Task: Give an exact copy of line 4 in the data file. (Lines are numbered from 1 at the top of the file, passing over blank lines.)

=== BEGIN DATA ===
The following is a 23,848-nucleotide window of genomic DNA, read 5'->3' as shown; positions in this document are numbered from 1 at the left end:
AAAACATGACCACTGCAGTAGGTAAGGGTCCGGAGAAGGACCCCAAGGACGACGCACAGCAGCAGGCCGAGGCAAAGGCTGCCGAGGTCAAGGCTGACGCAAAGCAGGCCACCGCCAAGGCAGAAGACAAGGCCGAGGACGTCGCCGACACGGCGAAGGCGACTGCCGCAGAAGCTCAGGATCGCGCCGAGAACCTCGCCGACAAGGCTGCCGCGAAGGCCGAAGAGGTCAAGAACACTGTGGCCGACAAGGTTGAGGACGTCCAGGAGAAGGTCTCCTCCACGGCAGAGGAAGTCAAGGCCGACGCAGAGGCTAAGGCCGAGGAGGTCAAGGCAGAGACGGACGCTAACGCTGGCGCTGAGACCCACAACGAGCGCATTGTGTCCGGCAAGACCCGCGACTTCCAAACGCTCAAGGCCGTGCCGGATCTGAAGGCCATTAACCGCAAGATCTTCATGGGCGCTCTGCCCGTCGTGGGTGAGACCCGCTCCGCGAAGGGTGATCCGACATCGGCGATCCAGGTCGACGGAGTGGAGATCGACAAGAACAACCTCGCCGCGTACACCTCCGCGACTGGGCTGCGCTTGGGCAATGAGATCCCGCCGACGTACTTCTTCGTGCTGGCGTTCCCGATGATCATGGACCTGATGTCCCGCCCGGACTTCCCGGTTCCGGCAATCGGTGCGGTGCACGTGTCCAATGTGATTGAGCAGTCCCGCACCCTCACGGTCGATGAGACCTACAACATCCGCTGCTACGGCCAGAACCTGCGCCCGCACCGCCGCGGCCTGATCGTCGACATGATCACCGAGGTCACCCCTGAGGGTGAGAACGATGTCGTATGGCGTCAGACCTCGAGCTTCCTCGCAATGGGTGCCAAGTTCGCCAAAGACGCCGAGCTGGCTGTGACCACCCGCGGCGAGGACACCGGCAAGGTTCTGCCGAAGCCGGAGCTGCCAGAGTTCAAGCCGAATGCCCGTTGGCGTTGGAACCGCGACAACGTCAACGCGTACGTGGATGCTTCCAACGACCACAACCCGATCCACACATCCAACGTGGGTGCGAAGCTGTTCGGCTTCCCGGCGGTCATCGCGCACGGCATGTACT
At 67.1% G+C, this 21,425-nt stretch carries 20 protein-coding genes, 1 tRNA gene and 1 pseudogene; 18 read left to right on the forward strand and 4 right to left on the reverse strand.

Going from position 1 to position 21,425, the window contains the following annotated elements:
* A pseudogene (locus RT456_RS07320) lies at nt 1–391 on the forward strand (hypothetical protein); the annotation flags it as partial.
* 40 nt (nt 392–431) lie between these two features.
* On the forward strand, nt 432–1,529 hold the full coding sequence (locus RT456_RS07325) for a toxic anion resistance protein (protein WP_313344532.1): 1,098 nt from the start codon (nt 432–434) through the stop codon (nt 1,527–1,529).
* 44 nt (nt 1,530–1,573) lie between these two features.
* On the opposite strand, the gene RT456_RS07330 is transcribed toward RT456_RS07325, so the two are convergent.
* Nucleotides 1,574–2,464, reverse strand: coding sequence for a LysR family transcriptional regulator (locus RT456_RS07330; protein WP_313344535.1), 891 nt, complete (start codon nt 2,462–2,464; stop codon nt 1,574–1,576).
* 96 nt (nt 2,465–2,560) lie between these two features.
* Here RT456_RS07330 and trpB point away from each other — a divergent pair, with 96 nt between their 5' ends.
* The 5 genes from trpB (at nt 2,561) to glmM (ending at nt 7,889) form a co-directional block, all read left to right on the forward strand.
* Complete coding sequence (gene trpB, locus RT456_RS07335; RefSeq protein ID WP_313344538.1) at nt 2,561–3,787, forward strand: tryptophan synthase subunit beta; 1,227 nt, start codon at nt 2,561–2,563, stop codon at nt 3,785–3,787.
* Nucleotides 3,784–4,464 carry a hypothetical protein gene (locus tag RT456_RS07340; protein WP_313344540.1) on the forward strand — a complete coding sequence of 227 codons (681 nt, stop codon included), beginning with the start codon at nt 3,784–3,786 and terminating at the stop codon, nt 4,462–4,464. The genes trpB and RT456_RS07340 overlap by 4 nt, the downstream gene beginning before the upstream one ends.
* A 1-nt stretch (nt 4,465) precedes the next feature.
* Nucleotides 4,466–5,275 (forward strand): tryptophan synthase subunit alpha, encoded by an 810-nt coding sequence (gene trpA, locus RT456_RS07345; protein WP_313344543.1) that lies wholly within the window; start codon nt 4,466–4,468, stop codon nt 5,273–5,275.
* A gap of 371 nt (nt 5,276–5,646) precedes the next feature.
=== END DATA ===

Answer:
Going from position 1 to position 21,425, the window contains the following annotated elements: